Play-based learning helps develop young minds

With the advent of provincially mandated, full-day kindergarten in 2011, School District 20 has begun to implement play-based learning.

The play is the thing in School District 20.

In fact, play is the newest thing, a modern interpretation on an age-old practice of teaching young people through play.

A growing global movement amongst early childhood educators has touched down in the Greater Trail region, spreading throughout School District 20 (Kootenay Lake).

With the advent of provincially mandated, full-day kindergarten in 2011, the school district has begun to implement play-based learning, taking whole child development into consideration by involving domains of social, emotional, physical, aesthetic and language acquisition.

At the end of the first year of full-day kindergarten, SD20 director of instruction Bill Ford said more than half of the kindergarten classrooms in the district are now well entrenched in the philosophy of play-based learning.

“Play-based learning is hands on, trial and error, and the absolute best way for the early developing brain to learn,” said Ford.

“It fosters a love of exploration and discovery, encourages natural curiousity, provides opportunities to make sense of the world and sets children on the track for lifelong learning.”

The combination of going a full day for kindergarten with play-based learning will have a significant impact on the start in life for the region’s young people, said Ford.

Studies clearly show children who begin school with purposeful play as the basis for the curriculum are more advanced in reading and math, and better adjusted socially and emotionally in school than those in a more traditional, scripted kindergarten instruction over the long term, said Ford.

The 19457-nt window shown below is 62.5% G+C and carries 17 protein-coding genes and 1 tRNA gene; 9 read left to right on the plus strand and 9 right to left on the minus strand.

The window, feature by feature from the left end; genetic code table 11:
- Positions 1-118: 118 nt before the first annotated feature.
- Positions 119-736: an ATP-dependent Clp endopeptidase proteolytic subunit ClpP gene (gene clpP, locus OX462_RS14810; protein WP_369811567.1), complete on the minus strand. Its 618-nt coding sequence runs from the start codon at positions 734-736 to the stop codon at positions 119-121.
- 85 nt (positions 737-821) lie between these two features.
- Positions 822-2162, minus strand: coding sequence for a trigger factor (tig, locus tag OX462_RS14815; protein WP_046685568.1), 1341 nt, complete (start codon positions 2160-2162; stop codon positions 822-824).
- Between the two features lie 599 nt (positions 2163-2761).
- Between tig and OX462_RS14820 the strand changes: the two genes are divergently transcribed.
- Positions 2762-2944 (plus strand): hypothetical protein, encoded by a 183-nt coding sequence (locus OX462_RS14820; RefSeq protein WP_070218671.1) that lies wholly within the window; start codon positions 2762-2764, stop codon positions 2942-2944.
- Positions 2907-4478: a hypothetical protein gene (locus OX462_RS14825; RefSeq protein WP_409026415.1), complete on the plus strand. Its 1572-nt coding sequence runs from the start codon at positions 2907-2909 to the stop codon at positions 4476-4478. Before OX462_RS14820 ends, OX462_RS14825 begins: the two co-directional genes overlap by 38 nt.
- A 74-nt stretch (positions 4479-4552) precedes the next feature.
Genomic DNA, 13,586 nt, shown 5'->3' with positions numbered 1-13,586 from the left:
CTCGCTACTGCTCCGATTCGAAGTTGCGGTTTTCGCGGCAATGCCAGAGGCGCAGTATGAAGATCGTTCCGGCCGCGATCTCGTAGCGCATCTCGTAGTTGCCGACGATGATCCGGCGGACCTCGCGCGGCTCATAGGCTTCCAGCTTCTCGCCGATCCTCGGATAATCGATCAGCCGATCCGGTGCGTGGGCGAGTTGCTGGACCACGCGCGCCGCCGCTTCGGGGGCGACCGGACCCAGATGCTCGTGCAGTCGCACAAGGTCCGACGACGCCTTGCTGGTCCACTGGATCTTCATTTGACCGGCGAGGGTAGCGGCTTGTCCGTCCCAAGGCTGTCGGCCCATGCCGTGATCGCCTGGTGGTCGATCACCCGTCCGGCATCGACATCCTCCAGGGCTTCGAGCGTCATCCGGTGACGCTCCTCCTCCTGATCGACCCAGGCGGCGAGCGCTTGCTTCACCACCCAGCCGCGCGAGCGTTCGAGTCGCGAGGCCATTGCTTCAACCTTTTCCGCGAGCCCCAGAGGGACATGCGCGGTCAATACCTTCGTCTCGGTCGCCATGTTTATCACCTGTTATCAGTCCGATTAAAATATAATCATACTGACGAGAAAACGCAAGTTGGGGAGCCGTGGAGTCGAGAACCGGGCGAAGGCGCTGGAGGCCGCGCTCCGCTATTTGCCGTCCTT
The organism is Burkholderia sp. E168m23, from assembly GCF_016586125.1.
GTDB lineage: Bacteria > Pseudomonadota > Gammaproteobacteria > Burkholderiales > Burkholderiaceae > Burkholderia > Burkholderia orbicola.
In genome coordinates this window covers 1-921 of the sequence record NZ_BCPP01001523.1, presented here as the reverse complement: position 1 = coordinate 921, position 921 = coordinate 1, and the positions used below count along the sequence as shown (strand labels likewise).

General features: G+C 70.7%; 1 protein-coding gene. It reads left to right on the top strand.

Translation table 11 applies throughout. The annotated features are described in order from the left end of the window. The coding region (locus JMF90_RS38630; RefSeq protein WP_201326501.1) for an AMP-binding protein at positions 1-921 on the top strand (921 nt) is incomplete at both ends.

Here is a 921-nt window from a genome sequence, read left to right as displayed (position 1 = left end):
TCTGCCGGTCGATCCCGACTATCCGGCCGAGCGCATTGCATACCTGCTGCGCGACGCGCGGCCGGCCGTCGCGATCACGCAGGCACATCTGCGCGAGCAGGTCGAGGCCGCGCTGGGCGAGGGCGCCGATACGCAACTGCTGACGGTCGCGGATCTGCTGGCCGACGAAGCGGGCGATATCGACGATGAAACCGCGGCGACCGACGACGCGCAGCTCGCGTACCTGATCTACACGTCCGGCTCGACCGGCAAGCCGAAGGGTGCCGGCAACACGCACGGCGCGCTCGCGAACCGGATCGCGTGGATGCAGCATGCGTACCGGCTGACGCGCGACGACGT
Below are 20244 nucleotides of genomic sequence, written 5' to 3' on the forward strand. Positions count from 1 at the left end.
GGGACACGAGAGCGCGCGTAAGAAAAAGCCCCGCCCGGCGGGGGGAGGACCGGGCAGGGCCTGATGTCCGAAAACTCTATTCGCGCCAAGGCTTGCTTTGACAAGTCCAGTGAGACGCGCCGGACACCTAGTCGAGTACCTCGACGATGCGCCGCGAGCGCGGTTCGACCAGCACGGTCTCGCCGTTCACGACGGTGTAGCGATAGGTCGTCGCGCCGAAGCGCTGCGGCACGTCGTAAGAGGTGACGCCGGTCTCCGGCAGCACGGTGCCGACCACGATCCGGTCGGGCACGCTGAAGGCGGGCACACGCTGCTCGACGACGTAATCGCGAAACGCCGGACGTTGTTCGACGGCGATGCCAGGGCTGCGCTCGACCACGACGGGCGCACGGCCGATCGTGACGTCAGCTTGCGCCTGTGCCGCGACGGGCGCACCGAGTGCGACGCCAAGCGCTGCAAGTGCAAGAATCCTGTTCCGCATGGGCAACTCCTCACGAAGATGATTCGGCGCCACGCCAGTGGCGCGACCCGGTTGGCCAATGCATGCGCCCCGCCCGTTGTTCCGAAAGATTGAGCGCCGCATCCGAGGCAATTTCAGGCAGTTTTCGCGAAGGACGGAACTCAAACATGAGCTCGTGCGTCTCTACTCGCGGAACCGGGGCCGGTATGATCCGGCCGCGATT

Much of a child’s early learning takes place through play, he added.

“The focus really is on to supporting them to understand the world around them as they question and as they try explore and try to make sense,” said Ford. “If you walk into a classroom and you look around and you see students that are playing, that they are actually engaged in purposeful learning.”

All kindergarten classrooms in the district have elements of a play-based learning program in place, Ford noted, with some further along the continuum than others in this work.

Play at the kindergarten level has many benefits—healthy physical, intellectual, and social-emotional development—that cannot be achieved by delivering only a pre-academic skills curriculum, said Ford.

Play is the work of childhood and is essential to a child’s development and is recognized by the United Nations High Commission for human rights, said Ford.

“For example, when a child plays with blocks, sand, or water, she is learning the basis of logical and mathematical thinking, scientific reasoning, and cognitive problem solving,” he said. “Teachers provide and guide different types of play opportunities in the kindergarten classroom to address different types of learning: dramatic play, active play, group play, individual play, and so on.”

The conversation on play-based learning was started in earnest two years ago in SD20, and when full-day kindergarten was implemented province wide and throughout the region in September, 2011, some teachers were already well versed in the program.

It wasn’t a hard sell to teachers, said Ford, and the district only had to support teachers as learners, providing some additional resources: learning centres, water tables, sand tables, blocks and drawing materials, carpeted areas where they can hold classroom instruction.

“What you would see walking into today’s kindergarten classroom today is you would see noise. Learning is noisy and learning is messy, and kindergarten teachers embrace that,” said Ford.

As the program comes back on stream this fall, Ford said SD20 is looking to expand the reach to Grade 1.

“It is not the walls of the school that make a difference, it is what is happening in the classroom with that teacher that makes a difference,” Ford concluded. “And this is making a difference.”